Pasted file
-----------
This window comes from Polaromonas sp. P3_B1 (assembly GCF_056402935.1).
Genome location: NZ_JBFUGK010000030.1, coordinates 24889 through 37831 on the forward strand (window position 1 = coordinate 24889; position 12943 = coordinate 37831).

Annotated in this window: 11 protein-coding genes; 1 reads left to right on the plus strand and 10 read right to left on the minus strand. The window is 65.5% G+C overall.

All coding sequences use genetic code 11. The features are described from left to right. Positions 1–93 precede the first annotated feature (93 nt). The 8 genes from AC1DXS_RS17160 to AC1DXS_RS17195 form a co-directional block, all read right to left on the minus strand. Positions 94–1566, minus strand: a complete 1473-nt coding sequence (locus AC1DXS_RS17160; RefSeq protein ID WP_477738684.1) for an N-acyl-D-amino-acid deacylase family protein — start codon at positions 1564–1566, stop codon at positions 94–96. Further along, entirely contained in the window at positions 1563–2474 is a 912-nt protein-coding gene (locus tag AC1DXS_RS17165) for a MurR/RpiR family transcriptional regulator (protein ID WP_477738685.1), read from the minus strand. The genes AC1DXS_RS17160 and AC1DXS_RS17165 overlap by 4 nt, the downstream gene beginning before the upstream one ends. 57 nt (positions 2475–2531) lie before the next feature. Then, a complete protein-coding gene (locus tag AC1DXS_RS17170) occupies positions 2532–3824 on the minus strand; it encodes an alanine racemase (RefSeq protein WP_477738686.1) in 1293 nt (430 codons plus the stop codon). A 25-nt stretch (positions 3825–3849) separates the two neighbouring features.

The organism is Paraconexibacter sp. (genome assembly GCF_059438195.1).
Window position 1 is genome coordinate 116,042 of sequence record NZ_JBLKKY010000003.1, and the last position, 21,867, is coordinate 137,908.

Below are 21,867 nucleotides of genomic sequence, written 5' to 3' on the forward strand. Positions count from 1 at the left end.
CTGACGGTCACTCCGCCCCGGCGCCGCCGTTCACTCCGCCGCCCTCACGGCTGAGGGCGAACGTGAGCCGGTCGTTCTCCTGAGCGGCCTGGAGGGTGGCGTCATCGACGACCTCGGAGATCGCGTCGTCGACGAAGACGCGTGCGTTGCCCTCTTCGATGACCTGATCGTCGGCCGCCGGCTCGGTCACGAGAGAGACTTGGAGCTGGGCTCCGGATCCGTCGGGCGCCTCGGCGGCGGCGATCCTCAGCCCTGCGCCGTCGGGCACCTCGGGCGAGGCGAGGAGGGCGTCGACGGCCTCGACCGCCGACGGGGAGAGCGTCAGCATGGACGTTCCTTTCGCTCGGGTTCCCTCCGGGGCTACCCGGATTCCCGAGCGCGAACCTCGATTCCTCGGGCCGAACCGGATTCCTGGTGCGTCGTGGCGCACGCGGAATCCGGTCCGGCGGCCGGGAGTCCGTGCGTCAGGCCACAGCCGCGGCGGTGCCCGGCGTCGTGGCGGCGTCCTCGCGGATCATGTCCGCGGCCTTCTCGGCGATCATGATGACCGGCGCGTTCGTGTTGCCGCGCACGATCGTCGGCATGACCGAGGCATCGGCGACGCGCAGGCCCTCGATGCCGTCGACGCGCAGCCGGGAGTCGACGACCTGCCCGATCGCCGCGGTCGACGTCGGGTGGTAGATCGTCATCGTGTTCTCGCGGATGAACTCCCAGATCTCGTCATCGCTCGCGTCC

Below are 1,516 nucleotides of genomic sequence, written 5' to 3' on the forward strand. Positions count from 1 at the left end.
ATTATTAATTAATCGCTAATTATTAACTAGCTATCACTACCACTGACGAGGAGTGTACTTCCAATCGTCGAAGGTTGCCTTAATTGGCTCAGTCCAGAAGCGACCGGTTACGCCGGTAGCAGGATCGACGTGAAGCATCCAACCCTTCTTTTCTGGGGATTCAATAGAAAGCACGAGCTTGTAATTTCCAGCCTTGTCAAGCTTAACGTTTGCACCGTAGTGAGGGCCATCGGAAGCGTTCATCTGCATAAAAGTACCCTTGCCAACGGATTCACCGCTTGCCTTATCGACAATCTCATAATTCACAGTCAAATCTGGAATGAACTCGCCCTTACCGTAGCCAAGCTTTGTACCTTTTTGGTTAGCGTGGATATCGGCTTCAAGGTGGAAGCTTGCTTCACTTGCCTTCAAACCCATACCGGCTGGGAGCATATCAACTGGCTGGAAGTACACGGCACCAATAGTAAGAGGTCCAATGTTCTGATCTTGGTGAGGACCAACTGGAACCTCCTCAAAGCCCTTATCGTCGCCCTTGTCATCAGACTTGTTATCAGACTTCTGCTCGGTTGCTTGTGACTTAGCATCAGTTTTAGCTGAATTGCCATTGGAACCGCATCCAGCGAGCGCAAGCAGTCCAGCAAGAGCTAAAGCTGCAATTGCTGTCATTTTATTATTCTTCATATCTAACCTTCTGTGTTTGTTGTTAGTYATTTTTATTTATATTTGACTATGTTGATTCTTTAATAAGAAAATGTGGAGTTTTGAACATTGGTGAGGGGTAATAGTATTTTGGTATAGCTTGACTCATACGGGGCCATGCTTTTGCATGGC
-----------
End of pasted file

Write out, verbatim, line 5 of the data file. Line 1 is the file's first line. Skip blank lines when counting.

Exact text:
The organism is Paraconexibacter sp. (genome assembly GCF_059438195.1).